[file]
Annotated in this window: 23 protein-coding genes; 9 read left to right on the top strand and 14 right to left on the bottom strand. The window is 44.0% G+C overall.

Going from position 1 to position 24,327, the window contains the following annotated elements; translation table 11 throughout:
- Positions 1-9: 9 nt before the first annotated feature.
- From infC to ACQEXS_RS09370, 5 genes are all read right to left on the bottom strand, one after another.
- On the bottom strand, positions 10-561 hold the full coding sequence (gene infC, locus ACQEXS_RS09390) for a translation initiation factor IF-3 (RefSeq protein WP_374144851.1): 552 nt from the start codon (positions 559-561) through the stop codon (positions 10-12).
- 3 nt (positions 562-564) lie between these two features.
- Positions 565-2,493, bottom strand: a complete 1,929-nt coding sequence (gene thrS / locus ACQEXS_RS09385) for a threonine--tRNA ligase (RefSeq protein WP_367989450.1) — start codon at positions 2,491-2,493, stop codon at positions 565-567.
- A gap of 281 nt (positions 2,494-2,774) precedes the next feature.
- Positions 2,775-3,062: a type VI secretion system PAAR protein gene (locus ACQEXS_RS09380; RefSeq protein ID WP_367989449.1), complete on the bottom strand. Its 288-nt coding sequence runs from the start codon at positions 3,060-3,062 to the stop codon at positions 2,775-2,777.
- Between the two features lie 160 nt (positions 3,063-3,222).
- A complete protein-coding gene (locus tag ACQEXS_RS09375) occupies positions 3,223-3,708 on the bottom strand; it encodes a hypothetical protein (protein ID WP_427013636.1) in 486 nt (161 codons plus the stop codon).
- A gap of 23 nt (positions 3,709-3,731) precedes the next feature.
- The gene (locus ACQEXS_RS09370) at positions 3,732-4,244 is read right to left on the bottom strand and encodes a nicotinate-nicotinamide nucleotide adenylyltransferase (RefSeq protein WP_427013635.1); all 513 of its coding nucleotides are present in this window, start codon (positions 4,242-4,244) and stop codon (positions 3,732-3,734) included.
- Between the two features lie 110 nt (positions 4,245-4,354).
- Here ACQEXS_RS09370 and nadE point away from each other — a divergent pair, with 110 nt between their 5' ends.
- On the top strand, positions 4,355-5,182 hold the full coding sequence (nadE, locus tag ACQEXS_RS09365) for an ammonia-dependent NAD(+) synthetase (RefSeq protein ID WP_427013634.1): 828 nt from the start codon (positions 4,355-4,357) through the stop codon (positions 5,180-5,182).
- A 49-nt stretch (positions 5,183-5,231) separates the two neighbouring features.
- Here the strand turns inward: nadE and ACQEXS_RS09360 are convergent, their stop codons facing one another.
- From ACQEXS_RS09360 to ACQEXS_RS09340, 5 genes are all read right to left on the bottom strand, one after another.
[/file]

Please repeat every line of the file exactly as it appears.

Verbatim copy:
Annotated in this window: 23 protein-coding genes; 9 read left to right on the top strand and 14 right to left on the bottom strand. The window is 44.0% G+C overall.

Going from position 1 to position 24,327, the window contains the following annotated elements; translation table 11 throughout:
- Positions 1-9: 9 nt before the first annotated feature.
- From infC to ACQEXS_RS09370, 5 genes are all read right to left on the bottom strand, one after another.
- On the bottom strand, positions 10-561 hold the full coding sequence (gene infC, locus ACQEXS_RS09390) for a translation initiation factor IF-3 (RefSeq protein WP_374144851.1): 552 nt from the start codon (positions 559-561) through the stop codon (positions 10-12).
- 3 nt (positions 562-564) lie between these two features.
- Positions 565-2,493, bottom strand: a complete 1,929-nt coding sequence (gene thrS / locus ACQEXS_RS09385) for a threonine--tRNA ligase (RefSeq protein WP_367989450.1) — start codon at positions 2,491-2,493, stop codon at positions 565-567.
- A gap of 281 nt (positions 2,494-2,774) precedes the next feature.
- Positions 2,775-3,062: a type VI secretion system PAAR protein gene (locus ACQEXS_RS09380; RefSeq protein ID WP_367989449.1), complete on the bottom strand. Its 288-nt coding sequence runs from the start codon at positions 3,060-3,062 to the stop codon at positions 2,775-2,777.
- Between the two features lie 160 nt (positions 3,063-3,222).
- A complete protein-coding gene (locus tag ACQEXS_RS09375) occupies positions 3,223-3,708 on the bottom strand; it encodes a hypothetical protein (protein ID WP_427013636.1) in 486 nt (161 codons plus the stop codon).
- A gap of 23 nt (positions 3,709-3,731) precedes the next feature.
- The gene (locus ACQEXS_RS09370) at positions 3,732-4,244 is read right to left on the bottom strand and encodes a nicotinate-nicotinamide nucleotide adenylyltransferase (RefSeq protein WP_427013635.1); all 513 of its coding nucleotides are present in this window, start codon (positions 4,242-4,244) and stop codon (positions 3,732-3,734) included.
- Between the two features lie 110 nt (positions 4,245-4,354).
- Here ACQEXS_RS09370 and nadE point away from each other — a divergent pair, with 110 nt between their 5' ends.
- On the top strand, positions 4,355-5,182 hold the full coding sequence (nadE, locus tag ACQEXS_RS09365) for an ammonia-dependent NAD(+) synthetase (RefSeq protein ID WP_427013634.1): 828 nt from the start codon (positions 4,355-4,357) through the stop codon (positions 5,180-5,182).
- A 49-nt stretch (positions 5,183-5,231) separates the two neighbouring features.
- Here the strand turns inward: nadE and ACQEXS_RS09360 are convergent, their stop codons facing one another.
- From ACQEXS_RS09360 to ACQEXS_RS09340, 5 genes are all read right to left on the bottom strand, one after another.